Cutting teeth is a painful experience — there’s a reason little kids cry when they’re teething — but most adults don’t experience this until they’re dealing with their wisdom teeth. These extra molars grow in the very back of your mouth and can become problematic if you don’t address them.
It’s important to know when wisdom teeth need to be removed and when you can avoid a trip to the dentist.
What Should I Know About Wisdom Teeth?
Wisdom teeth are usually the last teeth to erupt. You may have some wisdom teeth that haven’t erupted or are so far up in your jaw bone that they might never flare up. In this situation, the teeth generally don’t cause problems, so they won’t be anything other than a note in your file and a picture on your dental x-ray.
If you’re lucky, you might be one of the 2% of the population that is born without any wisdom teeth at all.
Wisdom teeth are also classified as ‘vestigial organs’ — body parts that we’ve evolved from. Our ancestors might have needed that extra set of molars in the past, but modern day humans don’t need them. They’re one of the only vestigial organs that can cause problems and require medical intervention.
When Do I Need to Have Them Removed?
Usually, if you start experiencing pain or problems with your wisdom teeth, your dentist will recommend removing them. Most commonly, you’ll experience:
- The teeth are growing in sideways and pressing against already established molars.
- Partial Eruption. The tooth or teeth erupt partially from the gum, causing pain and creating the potential for infection.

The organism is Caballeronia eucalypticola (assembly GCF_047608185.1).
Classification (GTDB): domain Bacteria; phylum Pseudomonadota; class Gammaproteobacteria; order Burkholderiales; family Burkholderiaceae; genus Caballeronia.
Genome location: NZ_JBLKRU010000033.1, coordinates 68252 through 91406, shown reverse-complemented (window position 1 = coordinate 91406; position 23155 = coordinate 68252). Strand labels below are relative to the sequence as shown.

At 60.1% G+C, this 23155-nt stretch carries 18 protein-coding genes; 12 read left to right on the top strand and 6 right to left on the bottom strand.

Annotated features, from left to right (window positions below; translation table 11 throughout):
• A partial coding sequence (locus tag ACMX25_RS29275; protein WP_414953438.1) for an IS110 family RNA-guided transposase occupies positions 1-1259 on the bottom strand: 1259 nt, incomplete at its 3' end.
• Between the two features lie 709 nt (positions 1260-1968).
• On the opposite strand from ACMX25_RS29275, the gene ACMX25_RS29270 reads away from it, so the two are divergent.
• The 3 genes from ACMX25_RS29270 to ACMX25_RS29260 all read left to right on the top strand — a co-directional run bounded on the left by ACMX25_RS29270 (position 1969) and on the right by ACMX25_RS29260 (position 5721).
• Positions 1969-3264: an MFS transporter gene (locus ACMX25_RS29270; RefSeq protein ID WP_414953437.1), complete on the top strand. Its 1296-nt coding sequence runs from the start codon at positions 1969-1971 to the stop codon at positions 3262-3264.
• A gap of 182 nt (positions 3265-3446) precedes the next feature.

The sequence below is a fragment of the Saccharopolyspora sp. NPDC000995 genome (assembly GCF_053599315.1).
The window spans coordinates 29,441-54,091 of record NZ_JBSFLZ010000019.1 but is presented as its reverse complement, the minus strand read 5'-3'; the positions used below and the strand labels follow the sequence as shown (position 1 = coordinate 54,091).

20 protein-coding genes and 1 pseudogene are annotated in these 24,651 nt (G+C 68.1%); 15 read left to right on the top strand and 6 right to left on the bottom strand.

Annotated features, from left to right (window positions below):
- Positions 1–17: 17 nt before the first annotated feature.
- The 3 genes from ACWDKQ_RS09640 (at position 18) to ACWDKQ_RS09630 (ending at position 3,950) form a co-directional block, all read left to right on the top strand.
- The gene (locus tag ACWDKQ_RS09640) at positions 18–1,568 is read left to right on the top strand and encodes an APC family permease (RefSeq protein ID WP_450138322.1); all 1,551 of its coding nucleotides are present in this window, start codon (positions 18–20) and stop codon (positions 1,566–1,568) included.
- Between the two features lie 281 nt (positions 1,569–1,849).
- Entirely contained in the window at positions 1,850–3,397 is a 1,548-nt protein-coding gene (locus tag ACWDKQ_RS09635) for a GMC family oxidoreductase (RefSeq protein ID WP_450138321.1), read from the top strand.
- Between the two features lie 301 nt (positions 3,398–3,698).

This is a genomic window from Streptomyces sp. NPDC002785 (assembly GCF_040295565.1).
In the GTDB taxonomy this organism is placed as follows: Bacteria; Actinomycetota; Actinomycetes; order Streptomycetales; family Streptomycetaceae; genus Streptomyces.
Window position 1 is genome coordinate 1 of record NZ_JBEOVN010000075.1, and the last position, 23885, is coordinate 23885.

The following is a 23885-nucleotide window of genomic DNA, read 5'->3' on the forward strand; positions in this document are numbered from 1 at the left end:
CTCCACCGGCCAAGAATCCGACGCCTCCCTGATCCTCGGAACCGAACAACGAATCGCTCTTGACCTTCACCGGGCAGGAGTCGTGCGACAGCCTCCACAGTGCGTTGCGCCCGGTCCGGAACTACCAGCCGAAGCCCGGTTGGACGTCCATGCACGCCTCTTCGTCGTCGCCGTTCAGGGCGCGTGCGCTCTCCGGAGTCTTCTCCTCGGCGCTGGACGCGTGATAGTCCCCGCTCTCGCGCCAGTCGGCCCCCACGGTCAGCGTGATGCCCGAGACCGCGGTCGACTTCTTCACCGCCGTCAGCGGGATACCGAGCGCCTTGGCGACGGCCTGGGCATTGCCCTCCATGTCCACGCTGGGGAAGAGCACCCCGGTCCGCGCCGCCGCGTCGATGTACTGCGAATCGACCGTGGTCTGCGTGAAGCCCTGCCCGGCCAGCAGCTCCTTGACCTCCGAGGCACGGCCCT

- Overcrowding or alignment issues. Wisdom teeth growing into an already crowded mouth can cause the rest of the teeth to be pushed out of alignment, which could require additional intervention.
Depending on the severity of your wisdom teeth problems, you may be able to have the teeth removed under local anesthetic. You could also opt for general anesthesia if you aren’t comfortable with heading to the dentist.
When Can I Keep My Wisdom Teeth?
The good news is that you don’t always need to have your wisdom teeth removed if you’re not having problems with them.
If your wisdom teeth come in normally, are fully erupted from the gums and able to be cleaned properly during your daily dental hygiene routine, congratulations — you’re the proud owner of a functional set of wisdom teeth.
Your dentist may want to perform a bite test to make sure that the teeth are positioned correctly, but if they aren’t causing any pain or dental problems, there’s no reason to remove them.
Wisdom teeth are a leftover characteristic from our past, and if they start causing pain or signs of infection, it’s important to make an appointment with your dentist as soon as possible to address these problems. If they grow in without incident, you’re in good shape. But remember: don’t take chances with your teeth — they don’t grow back after you lose them, after all!